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You are a Ugandan national who was visiting the Netherlands on a Schengen and tried to use the Singh route to enter the UK with your husband. You did not qualify for Singh and Ugandan nationals otherwise require an entry clearance, so you were not successful. Since you were using the juxtaposed controls in France your biometrics were taken and you were served removal paperwork. Had you opted to fly the airline would have prevented you from boarding and hence no removal, and your record would be clean.

Will my future applications to enter the Schengen countries be granted following this incident? I assume the notice of UK immigration's decision details were shared to the Schengen states whose visa I legitimately held at the time!

All other things being equal, there's no reason the event you described should be grounds for refusal. It's not a credibility issue, it's not a performance issue, it's not a public funds issue. It looks like a one-off case of poor judgement. You will have to declare it going forward, but you need to do that anyway since your biometrics are on file.

What's the best way to proceed after this ordeal?

Just carry on with whatever plans you have made. Apply for a UK Spouse visa, apply again for a Schengen short stay visa, or whatever your plans were.

Your original question, which got edited out...

Can I still apply for a spousal visa to the UK after the above incident? Will I ever be considered?

Yes, these things happen all the time. Spouses apply under a different set of assumptions and the rules are all different. Additionally, UK spouse applications are informed by Article 8 as long as the financial hurdles in Appendix FM are cleared. A prior removal like the one you described is not a show-stopper at all.

  • The question was edited out for a reason, it does not really make any sense to invite the OP to go to expats and to answer here at the same time... – Relaxed Oct 7 '16 at 14:21
  • "You will have to declare it going forward, but you need to do that anyway since your biometrics are on file": For a visa under 2004/38/EC, I rather suspect that they aren't supposed to ask about prior visa refusals, which are not relevant to the decision. Of course, that doesn't mean they won't ask. But even for "regular" visas, they don't seem to ask about prior refusals, unless I'm overlooking it. See, for example, exteriores.gob.es/Consulados/HONGKONG/en/…. – phoog Oct 7 '16 at 19:56
  • @phoog "...We'd, therefore, planned that I'd start doing the same to London as I have a full time job back home or, at best, apply for a long term spouse visa..." – Gayot Fow Oct 7 '16 at 21:01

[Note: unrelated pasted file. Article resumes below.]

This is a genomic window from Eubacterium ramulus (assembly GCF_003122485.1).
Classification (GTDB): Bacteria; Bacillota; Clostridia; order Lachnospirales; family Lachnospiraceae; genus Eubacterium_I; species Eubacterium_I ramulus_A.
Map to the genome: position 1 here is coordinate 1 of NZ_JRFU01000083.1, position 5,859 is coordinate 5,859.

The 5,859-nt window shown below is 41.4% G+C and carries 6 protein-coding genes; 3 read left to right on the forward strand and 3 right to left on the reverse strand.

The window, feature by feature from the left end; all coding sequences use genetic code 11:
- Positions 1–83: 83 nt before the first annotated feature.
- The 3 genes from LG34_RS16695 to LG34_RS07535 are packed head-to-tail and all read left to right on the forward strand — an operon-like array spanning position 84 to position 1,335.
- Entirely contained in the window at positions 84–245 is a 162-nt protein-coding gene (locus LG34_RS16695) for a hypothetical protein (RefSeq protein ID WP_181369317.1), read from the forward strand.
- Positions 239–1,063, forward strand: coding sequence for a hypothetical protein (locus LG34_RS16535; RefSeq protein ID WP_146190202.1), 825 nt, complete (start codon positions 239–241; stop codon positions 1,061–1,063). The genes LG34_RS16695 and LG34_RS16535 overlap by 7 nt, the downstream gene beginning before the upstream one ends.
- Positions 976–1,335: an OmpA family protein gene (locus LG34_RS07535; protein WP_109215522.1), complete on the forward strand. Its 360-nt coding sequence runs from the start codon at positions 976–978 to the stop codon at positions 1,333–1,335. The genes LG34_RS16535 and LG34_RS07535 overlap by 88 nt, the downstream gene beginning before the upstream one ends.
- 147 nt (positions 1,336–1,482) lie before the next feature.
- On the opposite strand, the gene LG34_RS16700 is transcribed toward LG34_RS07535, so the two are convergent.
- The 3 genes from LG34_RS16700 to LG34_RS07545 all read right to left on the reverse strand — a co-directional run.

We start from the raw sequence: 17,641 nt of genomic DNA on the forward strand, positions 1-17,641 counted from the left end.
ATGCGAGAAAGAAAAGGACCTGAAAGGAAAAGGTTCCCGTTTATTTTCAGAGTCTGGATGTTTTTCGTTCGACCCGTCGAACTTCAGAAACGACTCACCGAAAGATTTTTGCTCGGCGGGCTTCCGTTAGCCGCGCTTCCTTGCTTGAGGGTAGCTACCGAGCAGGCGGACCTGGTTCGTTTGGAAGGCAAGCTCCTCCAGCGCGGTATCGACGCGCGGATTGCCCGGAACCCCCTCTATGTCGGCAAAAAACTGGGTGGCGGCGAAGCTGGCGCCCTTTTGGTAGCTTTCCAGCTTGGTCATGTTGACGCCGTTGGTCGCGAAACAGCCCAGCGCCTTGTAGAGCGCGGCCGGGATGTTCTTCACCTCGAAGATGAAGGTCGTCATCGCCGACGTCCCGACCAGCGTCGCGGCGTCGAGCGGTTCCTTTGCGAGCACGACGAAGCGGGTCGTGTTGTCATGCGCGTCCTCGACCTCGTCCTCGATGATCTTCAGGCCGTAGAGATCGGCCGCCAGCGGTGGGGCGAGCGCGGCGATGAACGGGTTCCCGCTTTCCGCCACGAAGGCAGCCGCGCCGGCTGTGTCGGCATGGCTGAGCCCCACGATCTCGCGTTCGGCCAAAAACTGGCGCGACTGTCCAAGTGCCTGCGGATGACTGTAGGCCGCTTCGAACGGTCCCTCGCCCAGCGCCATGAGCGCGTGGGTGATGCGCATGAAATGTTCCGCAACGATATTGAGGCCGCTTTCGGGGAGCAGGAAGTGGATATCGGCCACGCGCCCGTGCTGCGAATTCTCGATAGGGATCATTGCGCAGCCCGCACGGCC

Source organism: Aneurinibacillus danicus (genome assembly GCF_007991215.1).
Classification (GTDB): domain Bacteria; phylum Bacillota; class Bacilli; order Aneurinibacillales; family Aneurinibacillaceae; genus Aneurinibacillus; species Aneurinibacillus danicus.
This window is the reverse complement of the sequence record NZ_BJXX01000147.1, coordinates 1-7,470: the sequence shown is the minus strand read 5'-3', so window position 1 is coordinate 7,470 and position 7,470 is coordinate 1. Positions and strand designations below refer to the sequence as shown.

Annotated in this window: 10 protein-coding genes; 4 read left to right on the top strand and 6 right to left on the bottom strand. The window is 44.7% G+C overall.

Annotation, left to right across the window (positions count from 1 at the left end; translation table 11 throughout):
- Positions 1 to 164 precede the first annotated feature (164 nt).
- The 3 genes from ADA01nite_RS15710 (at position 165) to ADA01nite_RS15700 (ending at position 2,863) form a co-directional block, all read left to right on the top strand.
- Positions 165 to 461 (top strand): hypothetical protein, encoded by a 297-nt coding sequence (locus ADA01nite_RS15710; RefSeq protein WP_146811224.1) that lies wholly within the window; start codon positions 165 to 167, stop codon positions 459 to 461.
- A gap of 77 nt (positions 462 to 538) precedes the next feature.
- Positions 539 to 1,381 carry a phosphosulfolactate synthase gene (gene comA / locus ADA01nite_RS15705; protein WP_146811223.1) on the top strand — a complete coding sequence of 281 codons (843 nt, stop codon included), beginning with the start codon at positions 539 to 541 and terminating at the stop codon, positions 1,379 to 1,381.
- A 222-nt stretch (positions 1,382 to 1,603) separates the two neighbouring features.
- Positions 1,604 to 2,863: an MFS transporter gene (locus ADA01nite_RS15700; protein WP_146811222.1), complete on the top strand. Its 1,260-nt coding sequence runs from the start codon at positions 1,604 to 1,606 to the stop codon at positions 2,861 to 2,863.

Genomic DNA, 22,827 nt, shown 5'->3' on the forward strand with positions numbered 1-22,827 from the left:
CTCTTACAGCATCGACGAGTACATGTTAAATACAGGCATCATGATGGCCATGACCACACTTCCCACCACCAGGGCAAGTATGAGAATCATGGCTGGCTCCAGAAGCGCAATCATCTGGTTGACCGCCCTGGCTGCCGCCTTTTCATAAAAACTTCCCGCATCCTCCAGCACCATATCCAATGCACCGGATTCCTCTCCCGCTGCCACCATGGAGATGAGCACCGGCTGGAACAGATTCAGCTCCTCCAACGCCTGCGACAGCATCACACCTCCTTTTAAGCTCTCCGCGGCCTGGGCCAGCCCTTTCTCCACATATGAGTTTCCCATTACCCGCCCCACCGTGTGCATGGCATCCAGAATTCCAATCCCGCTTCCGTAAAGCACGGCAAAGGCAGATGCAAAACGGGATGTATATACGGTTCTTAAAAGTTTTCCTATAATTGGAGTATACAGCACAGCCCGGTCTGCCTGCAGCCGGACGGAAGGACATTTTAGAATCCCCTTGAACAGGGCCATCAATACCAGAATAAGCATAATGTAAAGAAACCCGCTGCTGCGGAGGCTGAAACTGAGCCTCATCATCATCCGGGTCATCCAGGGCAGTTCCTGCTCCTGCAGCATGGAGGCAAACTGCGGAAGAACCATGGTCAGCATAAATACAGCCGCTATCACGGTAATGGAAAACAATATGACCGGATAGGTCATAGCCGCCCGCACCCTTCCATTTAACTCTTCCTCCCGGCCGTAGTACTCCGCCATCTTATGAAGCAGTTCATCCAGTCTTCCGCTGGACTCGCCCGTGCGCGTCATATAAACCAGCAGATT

• Ah yes, I keep forgetting the part about future applications in the UK. – phoog Oct 7 '16 at 21:08
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Subsequent Schengen visa applications will certainly not be summarily refused based solely on this entry denial. Consular officers may take it into accout but as long as the rest of the application is fine, this does not sound like a very serious incident (at least based on the information you provided). The fact that you used your current visa correctly, did not overstay, etc. should also have a much greater weight.

Importantly, EU law does not apply to your husband when he is in his country of citizenship, but it does apply when he is visiting other EU countries. This means that a Schengen visa to visit him or join him on a holiday in Europe should be judged according to the (much more permissive) standard applying to the family of EU citizens. Basically, such a Schengen visa can only be refused if you are a threat to public safety or health or if there are reasons to believe you are lying about who you are or that your marriage is a sham. It cannot be refused merely because of doubts about the purpose of your trip or your intent to leave the area (which are two refusal reasons that would typically apply to someone who has been refused a visa elsewhere). In fact, if your husband decides to move to another EU country, you would have every right to stay with him, which is one reason why these reasons do not apply.

By contrast, if you travel alone (e.g. a business trip or some personal visit without your husband), the regular rules apply and evidence about the purpose of your stay, your intent, finances, etc. are in principle relevant.